That’s different from demanding I use a specific tool (“we only use manual screwdrivers here, go away with your powertools”), which I don’t think is the problem OP is having here.

As much as I agree that everybody should just use nix, it’s a little rude to pollute projects that don’t currently use it with artefacts of my personal setup - it’d be a shame if I couldn’t contribute to open source projects while using NixOS because I have to include my own gunk in their .gitignore files.

I’d consider everything in that gitignore you shared unnecessary noise in a nix repo too, though, and would reject any PRs trying to add those lines (pointing the person making them to .git/exclude instead, and maybe a wiki entry about their setup).


I am only expressing an opinion here, and I was motivated by the title of the thread and was reminded of my own situation with a previous employer. What I’m saying primarily applies to working on a closed-source project with a team that have already made decisions about tooling.

and would reject any PRs trying to add those lines

It wastes my time to review a PR and reject it, and it also wastes the person making the PR’s time working on adding code that is destined to be rejected, so I find that the .gitignore file with comments makes it adequately clear why stuff is blacklisted, as well as preventing people from doing work and being disappointed, especially in a team of 20+ people where this is not always communicated efficiently or effectively through PRs alone.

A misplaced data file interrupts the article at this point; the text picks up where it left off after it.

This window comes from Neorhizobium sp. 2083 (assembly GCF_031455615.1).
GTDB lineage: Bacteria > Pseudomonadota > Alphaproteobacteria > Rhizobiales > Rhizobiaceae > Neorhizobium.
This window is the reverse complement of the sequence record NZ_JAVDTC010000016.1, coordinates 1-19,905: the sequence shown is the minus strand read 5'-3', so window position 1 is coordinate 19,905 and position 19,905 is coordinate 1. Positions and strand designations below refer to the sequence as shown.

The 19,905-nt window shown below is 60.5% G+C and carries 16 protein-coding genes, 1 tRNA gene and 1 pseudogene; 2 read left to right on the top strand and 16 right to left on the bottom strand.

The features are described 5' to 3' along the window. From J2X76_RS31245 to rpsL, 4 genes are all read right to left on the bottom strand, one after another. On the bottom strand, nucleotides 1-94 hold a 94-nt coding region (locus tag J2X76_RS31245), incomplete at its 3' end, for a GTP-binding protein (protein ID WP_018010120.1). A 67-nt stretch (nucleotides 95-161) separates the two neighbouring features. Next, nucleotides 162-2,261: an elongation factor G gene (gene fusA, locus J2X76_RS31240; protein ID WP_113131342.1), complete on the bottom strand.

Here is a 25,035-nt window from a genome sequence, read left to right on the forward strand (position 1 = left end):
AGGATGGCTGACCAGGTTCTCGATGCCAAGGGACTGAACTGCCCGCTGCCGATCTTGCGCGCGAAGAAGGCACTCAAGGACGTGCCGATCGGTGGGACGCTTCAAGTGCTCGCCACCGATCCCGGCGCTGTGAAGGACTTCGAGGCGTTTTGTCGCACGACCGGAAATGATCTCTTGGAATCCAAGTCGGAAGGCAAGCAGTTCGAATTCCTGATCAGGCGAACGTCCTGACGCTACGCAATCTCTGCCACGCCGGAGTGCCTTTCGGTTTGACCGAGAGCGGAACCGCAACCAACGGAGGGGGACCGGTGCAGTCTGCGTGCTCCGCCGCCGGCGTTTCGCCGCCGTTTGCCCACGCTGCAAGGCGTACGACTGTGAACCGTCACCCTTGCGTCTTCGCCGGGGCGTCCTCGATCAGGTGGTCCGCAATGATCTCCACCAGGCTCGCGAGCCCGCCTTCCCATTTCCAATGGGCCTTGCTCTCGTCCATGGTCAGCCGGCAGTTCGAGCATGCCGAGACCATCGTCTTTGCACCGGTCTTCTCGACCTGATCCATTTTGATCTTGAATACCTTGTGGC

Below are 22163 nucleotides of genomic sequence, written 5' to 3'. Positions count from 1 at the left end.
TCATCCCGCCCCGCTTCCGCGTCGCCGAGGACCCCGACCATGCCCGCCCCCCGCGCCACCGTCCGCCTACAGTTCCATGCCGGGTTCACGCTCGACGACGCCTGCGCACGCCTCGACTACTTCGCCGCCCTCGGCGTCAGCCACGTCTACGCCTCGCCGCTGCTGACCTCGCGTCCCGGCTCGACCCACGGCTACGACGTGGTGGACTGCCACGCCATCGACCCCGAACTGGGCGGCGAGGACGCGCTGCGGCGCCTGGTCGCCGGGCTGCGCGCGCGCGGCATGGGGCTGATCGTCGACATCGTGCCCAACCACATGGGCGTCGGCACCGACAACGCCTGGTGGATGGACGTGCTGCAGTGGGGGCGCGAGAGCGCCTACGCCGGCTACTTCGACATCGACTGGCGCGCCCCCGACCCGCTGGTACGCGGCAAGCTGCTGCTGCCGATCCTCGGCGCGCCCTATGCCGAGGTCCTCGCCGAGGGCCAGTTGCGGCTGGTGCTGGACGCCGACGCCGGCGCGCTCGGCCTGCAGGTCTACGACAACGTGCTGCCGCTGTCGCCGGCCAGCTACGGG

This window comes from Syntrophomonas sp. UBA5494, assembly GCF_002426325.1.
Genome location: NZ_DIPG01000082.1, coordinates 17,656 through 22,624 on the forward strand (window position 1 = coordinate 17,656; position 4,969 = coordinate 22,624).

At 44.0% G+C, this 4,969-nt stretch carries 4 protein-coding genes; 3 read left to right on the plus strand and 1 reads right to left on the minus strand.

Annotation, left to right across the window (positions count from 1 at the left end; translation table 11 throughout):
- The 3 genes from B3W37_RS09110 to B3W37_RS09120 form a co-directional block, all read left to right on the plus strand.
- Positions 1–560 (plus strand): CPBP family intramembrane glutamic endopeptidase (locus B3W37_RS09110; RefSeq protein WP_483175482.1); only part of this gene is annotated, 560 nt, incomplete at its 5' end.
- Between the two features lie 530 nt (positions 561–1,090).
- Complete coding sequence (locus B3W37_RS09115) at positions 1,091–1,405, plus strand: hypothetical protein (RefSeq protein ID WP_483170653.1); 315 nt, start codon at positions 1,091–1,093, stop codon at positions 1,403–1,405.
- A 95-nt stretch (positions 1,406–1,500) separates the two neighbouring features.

The Rust team at my workplace won’t let me check in .nix files.

In this situation, you can:

  1. Convince them to allow the usage of Nix (Uphill battle)
  2. Continue to use Nix locally, never pushing any Nix code
  3. Quit and work on a different project
  4. Stop using Nix altogether and work with the upstream decided tools alone

I do not see how 2 is sustainable, and I don’t believe 1 or 4 are fun, specifically when working on a closed-source project.

If you continue to use Nix secretly in private, you’ll just rub up against issues that everyone else in the team are not experiencing. You now have 4 platforms to worry about:

  • Windows
  • MacOS
  • Normal Linux Distros
  • NixOS (Very special and has issues that the others don’t because it cares about reproducibility)

For this reason, a lot of companies, teams, etc settle on Docker as the standard platform. In my team, we settle on Nix. If anyone is avoiding the usage of Nix or Docker in this example, we suffer from “Works on my machine”. which puts us back to square 1.

In the case of this thread, the system that has been settled on by the team as the standard (I assume) is cargo. And Cargo is pretty good, so it’s not so bad. Using Nix is just putting a cherry on top.

I like Nix too much, so I chose option 3, and never looked back.


Why do you need to use flakes? Having a personal repository with a bunch of nix files is much simpler with plain environments indended for nix-shell which you can then use from anywhere using nix-shell /path/to/project-shell.nix without too much hassle.


Personally, I find the small performance improvement from evaluation caching is nice when using direnv, but that is indeed another nice alternative.